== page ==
Many older Pastorela Diablo masks from other areas of Michoacán are larger than those we have examined thus far. Furthermore, the Pastorela Diablos from Guanajuato are also generally larger, more or less on the same scale. Some of these larger Diablo masks are characterized by prominent intertwined snakes that are wrapped around the entire face of the mask. Over the next few weeks I will show a number of these larger masks from Michoacán and Guanajuato, at least three each week.
The first mask was collected in San Nicolás Obispo, a town in the Municipio of Morelia. Morelia, the county seat of that municipio, is a Spanish colonial city in northern Michoacán. All three of today’s masks come from this northern area, where there are few Tarascan Indians and the inhabitants are mostly Mestizos. The Pastorela performance was introduced by missionaries from Spain, supported by Spanish settlers, and adopted by the Tarascan Indians. It is paradoxical that such Spanish traditions are sometimes maintained most strongly by Mexican Indians, while the Pastorela has remained popular in Michoacán’s Mestizo communities as well. Unfortunately I have not found video recordings of the Pastorela in these northern towns.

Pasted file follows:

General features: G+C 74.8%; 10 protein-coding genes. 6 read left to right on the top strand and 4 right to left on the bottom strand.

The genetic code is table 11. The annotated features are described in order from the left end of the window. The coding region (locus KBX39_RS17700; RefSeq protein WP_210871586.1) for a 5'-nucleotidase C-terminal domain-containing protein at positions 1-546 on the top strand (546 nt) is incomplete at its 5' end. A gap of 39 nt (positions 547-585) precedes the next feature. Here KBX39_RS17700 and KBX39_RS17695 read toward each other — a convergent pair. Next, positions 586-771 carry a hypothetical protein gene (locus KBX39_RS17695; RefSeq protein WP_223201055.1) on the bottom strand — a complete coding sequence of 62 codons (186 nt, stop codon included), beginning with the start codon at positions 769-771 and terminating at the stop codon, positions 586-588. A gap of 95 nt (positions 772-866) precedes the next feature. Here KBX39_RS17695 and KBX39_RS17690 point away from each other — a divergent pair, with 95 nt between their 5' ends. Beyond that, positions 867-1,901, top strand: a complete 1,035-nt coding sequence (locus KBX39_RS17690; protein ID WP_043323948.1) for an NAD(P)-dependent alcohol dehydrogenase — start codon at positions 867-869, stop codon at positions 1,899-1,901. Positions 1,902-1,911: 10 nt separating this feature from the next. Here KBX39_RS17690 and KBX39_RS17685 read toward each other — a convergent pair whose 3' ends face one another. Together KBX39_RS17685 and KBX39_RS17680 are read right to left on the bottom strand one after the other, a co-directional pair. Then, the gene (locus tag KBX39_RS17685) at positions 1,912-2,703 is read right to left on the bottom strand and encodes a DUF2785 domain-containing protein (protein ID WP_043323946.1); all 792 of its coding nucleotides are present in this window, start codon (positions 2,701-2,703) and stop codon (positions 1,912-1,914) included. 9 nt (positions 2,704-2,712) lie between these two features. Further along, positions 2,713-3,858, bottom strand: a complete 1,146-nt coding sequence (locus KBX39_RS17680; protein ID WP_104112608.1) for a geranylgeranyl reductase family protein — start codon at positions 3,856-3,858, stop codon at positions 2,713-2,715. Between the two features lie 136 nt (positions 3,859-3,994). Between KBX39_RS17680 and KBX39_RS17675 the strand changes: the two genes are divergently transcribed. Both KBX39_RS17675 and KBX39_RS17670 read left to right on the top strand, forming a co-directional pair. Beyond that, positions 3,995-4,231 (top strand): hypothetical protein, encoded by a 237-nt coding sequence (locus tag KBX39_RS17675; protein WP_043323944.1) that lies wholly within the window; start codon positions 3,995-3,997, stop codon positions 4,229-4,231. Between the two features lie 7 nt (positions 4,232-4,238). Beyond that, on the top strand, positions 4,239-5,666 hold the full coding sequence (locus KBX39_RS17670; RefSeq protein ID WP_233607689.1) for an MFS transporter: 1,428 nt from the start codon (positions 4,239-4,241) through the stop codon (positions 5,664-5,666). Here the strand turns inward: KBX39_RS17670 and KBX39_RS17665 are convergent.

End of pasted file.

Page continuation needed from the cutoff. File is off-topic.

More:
I purchased this mask from the Cavin-Morris Gallery (in Manhattan) in 1995. I feel certain that it was carved in the mid-20th century, and probably collected in the field circa 1970. A pair of rather large snakes loop around the face. Vision openings for the dancer are tucked unobtrusively between the oversized carved and painted eyes. One of the snakes does double duty as the devil’s nose.
The tongue on this mask is a separate wooden element that is nailed to the lower jaw.